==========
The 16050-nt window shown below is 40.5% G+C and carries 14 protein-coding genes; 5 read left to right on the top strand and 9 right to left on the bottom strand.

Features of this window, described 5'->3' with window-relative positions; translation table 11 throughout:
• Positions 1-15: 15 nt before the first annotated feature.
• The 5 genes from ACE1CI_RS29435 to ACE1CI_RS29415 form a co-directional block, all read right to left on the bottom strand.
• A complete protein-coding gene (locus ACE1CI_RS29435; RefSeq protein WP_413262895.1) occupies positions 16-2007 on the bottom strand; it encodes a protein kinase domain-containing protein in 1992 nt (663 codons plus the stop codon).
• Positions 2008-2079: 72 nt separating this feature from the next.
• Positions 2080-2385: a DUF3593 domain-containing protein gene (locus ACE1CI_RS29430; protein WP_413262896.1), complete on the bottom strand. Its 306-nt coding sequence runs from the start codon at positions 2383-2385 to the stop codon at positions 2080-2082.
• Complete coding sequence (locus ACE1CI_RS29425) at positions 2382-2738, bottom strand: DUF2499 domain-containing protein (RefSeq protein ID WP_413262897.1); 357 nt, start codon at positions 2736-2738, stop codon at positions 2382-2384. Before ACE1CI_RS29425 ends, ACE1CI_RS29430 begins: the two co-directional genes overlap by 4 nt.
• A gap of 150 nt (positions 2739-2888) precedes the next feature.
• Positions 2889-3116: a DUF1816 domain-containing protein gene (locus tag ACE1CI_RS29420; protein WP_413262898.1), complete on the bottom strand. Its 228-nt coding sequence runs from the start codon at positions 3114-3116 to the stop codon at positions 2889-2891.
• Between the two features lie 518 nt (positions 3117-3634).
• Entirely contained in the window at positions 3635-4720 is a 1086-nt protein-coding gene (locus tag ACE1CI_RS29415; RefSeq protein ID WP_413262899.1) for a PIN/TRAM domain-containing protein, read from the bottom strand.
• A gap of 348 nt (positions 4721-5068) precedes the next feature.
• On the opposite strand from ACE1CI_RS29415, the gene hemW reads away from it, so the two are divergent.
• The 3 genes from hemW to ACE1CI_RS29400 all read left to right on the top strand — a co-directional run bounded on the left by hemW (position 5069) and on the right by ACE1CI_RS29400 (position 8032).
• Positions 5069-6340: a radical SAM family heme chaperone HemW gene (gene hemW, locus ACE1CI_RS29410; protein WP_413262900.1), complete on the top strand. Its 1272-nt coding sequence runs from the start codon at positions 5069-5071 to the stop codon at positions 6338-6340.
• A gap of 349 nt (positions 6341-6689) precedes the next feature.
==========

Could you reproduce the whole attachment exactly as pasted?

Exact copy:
The 16050-nt window shown below is 40.5% G+C and carries 14 protein-coding genes; 5 read left to right on the top strand and 9 right to left on the bottom strand.

Features of this window, described 5'->3' with window-relative positions; translation table 11 throughout:
• Positions 1-15: 15 nt before the first annotated feature.
• The 5 genes from ACE1CI_RS29435 to ACE1CI_RS29415 form a co-directional block, all read right to left on the bottom strand.
• A complete protein-coding gene (locus ACE1CI_RS29435; RefSeq protein WP_413262895.1) occupies positions 16-2007 on the bottom strand; it encodes a protein kinase domain-containing protein in 1992 nt (663 codons plus the stop codon).
• Positions 2008-2079: 72 nt separating this feature from the next.
• Positions 2080-2385: a DUF3593 domain-containing protein gene (locus ACE1CI_RS29430; protein WP_413262896.1), complete on the bottom strand. Its 306-nt coding sequence runs from the start codon at positions 2383-2385 to the stop codon at positions 2080-2082.
• Complete coding sequence (locus ACE1CI_RS29425) at positions 2382-2738, bottom strand: DUF2499 domain-containing protein (RefSeq protein ID WP_413262897.1); 357 nt, start codon at positions 2736-2738, stop codon at positions 2382-2384. Before ACE1CI_RS29425 ends, ACE1CI_RS29430 begins: the two co-directional genes overlap by 4 nt.
• A gap of 150 nt (positions 2739-2888) precedes the next feature.
• Positions 2889-3116: a DUF1816 domain-containing protein gene (locus tag ACE1CI_RS29420; protein WP_413262898.1), complete on the bottom strand. Its 228-nt coding sequence runs from the start codon at positions 3114-3116 to the stop codon at positions 2889-2891.
• Between the two features lie 518 nt (positions 3117-3634).
• Entirely contained in the window at positions 3635-4720 is a 1086-nt protein-coding gene (locus tag ACE1CI_RS29415; RefSeq protein ID WP_413262899.1) for a PIN/TRAM domain-containing protein, read from the bottom strand.
• A gap of 348 nt (positions 4721-5068) precedes the next feature.
• On the opposite strand from ACE1CI_RS29415, the gene hemW reads away from it, so the two are divergent.
• The 3 genes from hemW to ACE1CI_RS29400 all read left to right on the top strand — a co-directional run bounded on the left by hemW (position 5069) and on the right by ACE1CI_RS29400 (position 8032).
• Positions 5069-6340: a radical SAM family heme chaperone HemW gene (gene hemW, locus ACE1CI_RS29410; protein WP_413262900.1), complete on the top strand. Its 1272-nt coding sequence runs from the start codon at positions 5069-5071 to the stop codon at positions 6338-6340.
• A gap of 349 nt (positions 6341-6689) precedes the next feature.